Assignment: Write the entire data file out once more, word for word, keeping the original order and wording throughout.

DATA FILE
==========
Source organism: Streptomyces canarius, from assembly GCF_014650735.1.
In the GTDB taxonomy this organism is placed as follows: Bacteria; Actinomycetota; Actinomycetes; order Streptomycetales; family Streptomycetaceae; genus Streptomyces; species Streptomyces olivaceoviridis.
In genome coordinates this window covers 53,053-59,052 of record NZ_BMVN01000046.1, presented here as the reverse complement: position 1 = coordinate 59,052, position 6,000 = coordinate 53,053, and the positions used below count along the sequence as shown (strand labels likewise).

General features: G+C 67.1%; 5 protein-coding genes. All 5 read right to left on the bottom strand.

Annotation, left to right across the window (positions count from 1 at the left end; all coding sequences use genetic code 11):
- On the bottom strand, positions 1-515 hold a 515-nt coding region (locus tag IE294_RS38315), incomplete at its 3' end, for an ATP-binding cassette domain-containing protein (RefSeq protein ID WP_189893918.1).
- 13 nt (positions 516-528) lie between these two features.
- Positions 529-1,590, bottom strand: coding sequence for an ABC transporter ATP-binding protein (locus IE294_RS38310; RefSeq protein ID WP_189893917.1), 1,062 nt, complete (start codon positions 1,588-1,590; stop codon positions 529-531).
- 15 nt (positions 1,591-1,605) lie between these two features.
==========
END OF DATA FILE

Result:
Source organism: Streptomyces canarius, from assembly GCF_014650735.1.
In the GTDB taxonomy this organism is placed as follows: Bacteria; Actinomycetota; Actinomycetes; order Streptomycetales; family Streptomycetaceae; genus Streptomyces; species Streptomyces olivaceoviridis.
In genome coordinates this window covers 53,053-59,052 of record NZ_BMVN01000046.1, presented here as the reverse complement: position 1 = coordinate 59,052, position 6,000 = coordinate 53,053, and the positions used below count along the sequence as shown (strand labels likewise).

General features: G+C 67.1%; 5 protein-coding genes. All 5 read right to left on the bottom strand.

Annotation, left to right across the window (positions count from 1 at the left end; all coding sequences use genetic code 11):
- On the bottom strand, positions 1-515 hold a 515-nt coding region (locus tag IE294_RS38315), incomplete at its 3' end, for an ATP-binding cassette domain-containing protein (RefSeq protein ID WP_189893918.1).
- 13 nt (positions 516-528) lie between these two features.
- Positions 529-1,590, bottom strand: coding sequence for an ABC transporter ATP-binding protein (locus IE294_RS38310; RefSeq protein ID WP_189893917.1), 1,062 nt, complete (start codon positions 1,588-1,590; stop codon positions 529-531).
- 15 nt (positions 1,591-1,605) lie between these two features.